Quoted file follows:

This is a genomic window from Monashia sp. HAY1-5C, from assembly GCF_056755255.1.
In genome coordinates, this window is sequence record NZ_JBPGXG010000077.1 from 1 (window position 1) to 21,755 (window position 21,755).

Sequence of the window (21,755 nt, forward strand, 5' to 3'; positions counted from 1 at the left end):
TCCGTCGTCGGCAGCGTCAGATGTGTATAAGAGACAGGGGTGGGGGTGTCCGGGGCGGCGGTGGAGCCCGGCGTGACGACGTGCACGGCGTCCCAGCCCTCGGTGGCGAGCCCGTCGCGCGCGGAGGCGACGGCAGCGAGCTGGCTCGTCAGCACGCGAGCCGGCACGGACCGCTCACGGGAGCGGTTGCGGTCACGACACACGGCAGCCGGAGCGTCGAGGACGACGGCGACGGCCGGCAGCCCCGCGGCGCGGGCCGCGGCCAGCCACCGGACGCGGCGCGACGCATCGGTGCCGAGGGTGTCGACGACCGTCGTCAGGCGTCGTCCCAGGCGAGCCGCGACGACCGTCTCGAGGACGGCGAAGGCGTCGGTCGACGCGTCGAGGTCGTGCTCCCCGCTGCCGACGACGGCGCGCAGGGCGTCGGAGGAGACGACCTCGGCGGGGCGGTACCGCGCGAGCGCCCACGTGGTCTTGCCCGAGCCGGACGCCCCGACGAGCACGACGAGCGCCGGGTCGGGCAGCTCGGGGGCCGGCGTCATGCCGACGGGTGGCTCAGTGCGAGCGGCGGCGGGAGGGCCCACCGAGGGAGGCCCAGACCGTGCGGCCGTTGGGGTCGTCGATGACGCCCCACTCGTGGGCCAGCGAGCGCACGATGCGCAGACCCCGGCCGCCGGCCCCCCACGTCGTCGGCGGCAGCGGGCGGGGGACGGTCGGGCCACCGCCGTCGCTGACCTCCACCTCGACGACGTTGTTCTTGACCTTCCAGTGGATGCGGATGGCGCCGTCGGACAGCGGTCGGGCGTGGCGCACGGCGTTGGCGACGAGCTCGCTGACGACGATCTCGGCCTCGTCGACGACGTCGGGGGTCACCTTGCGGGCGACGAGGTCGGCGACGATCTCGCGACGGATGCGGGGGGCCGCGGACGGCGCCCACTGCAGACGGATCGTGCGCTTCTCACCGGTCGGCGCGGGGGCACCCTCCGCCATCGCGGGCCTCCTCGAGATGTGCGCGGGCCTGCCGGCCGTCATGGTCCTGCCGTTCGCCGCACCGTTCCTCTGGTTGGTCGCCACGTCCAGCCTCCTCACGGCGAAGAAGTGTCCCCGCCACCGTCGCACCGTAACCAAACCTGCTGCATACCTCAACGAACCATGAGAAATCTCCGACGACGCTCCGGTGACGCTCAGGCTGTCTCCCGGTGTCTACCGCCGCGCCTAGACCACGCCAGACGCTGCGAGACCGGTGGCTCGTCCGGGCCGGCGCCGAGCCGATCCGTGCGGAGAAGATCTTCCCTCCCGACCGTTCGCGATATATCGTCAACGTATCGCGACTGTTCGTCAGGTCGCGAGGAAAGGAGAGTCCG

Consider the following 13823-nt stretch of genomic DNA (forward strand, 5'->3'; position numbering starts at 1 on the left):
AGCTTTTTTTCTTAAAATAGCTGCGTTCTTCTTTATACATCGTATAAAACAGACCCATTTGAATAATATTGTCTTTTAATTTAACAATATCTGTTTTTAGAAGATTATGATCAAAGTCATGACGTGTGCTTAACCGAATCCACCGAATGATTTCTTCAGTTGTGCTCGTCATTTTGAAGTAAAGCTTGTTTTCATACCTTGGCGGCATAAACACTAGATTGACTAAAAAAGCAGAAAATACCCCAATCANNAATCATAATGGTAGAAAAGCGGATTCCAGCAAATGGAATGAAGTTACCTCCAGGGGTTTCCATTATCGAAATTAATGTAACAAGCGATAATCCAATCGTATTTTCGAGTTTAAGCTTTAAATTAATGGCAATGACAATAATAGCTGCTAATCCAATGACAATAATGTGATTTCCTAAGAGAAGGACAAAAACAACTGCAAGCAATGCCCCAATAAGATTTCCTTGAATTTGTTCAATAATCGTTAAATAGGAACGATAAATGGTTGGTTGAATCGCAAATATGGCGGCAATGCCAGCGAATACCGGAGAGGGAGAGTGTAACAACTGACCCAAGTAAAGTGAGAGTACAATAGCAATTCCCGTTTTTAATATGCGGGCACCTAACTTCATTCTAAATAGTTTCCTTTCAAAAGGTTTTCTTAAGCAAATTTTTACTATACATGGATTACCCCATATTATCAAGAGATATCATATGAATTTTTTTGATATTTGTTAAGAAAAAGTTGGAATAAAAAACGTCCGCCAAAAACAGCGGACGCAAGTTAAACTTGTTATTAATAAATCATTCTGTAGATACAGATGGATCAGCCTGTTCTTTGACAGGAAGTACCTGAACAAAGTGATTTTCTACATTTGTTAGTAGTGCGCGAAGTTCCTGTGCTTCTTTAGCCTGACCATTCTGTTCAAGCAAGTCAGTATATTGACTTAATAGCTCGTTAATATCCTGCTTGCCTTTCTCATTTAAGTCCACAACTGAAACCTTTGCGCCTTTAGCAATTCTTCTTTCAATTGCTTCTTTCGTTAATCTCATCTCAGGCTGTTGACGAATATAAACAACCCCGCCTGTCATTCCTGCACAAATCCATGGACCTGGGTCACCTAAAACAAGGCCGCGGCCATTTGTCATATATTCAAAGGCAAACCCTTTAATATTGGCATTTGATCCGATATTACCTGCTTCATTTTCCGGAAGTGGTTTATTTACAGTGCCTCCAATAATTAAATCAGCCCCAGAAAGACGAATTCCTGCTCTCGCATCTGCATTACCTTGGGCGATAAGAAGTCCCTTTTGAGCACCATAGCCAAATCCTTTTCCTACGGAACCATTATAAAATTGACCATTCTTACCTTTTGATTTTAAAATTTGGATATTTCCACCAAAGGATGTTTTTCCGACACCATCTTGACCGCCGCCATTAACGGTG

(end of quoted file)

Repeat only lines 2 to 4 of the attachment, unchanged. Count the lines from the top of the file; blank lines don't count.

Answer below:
In genome coordinates, this window is sequence record NZ_JBPGXG010000077.1 from 1 (window position 1) to 21,755 (window position 21,755).

Sequence of the window (21,755 nt, forward strand, 5' to 3'; positions counted from 1 at the left end):
TCCGTCGTCGGCAGCGTCAGATGTGTATAAGAGACAGGGGTGGGGGTGTCCGGGGCGGCGGTGGAGCCCGGCGTGACGACGTGCACGGCGTCCCAGCCCTCGGTGGCGAGCCCGTCGCGCGCGGAGGCGACGGCAGCGAGCTGGCTCGTCAGCACGCGAGCCGGCACGGACCGCTCACGGGAGCGGTTGCGGTCACGACACACGGCAGCCGGAGCGTCGAGGACGACGGCGACGGCCGGCAGCCCCGCGGCGCGGGCCGCGGCCAGCCACCGGACGCGGCGCGACGCATCGGTGCCGAGGGTGTCGACGACCGTCGTCAGGCGTCGTCCCAGGCGAGCCGCGACGACCGTCTCGAGGACGGCGAAGGCGTCGGTCGACGCGTCGAGGTCGTGCTCCCCGCTGCCGACGACGGCGCGCAGGGCGTCGGAGGAGACGACCTCGGCGGGGCGGTACCGCGCGAGCGCCCACGTGGTCTTGCCCGAGCCGGACGCCCCGACGAGCACGACGAGCGCCGGGTCGGGCAGCTCGGGGGCCGGCGTCATGCCGACGGGTGGCTCAGTGCGAGCGGCGGCGGGAGGGCCCACCGAGGGAGGCCCAGACCGTGCGGCCGTTGGGGTCGTCGATGACGCCCCACTCGTGGGCCAGCGAGCGCACGATGCGCAGACCCCGGCCGCCGGCCCCCCACGTCGTCGGCGGCAGCGGGCGGGGGACGGTCGGGCCACCGCCGTCGCTGACCTCCACCTCGACGACGTTGTTCTTGACCTTCCAGTGGATGCGGATGGCGCCGTCGGACAGCGGTCGGGCGTGGCGCACGGCGTTGGCGACGAGCTCGCTGACGACGATCTCGGCCTCGTCGACGACGTCGGGGGTCACCTTGCGGGCGACGAGGTCGGCGACGATCTCGCGACGGATGCGGGGGGCCGCGGACGGCGCCCACTGCAGACGGATCGTGCGCTTCTCACCGGTCGGCGCGGGGGCACCCTCCGCCATCGCGGGCCTCCTCGAGATGTGCGCGGGCCTGCCGGCCGTCATGGTCCTGCCGTTCGCCGCACCGTTCCTCTGGTTGGTCGCCACGTCCAGCCTCCTCACGGCGAAGAAGTGTCCCCGCCACCGTCGCACCGTAACCAAACCTGCTGCATACCTCAACGAACCATGAGAAATCTCCGACGACGCTCCGGTGACGCTCAGGCTGTCTCCCGGTGTCTACCGCCGCGCCTAGACCACGCCAGACGCTGCGAGACCGGTGGCTCGTCCGGGCCGGCGCCGAGCCGATCCGTGCGGAGAAGATCTTCCCTCCCGACCGTTCGCGATATATCGTCAACGTATCGCGACTGTTCGTCAGGTCGCGAGGAAAGGAGAGTCCG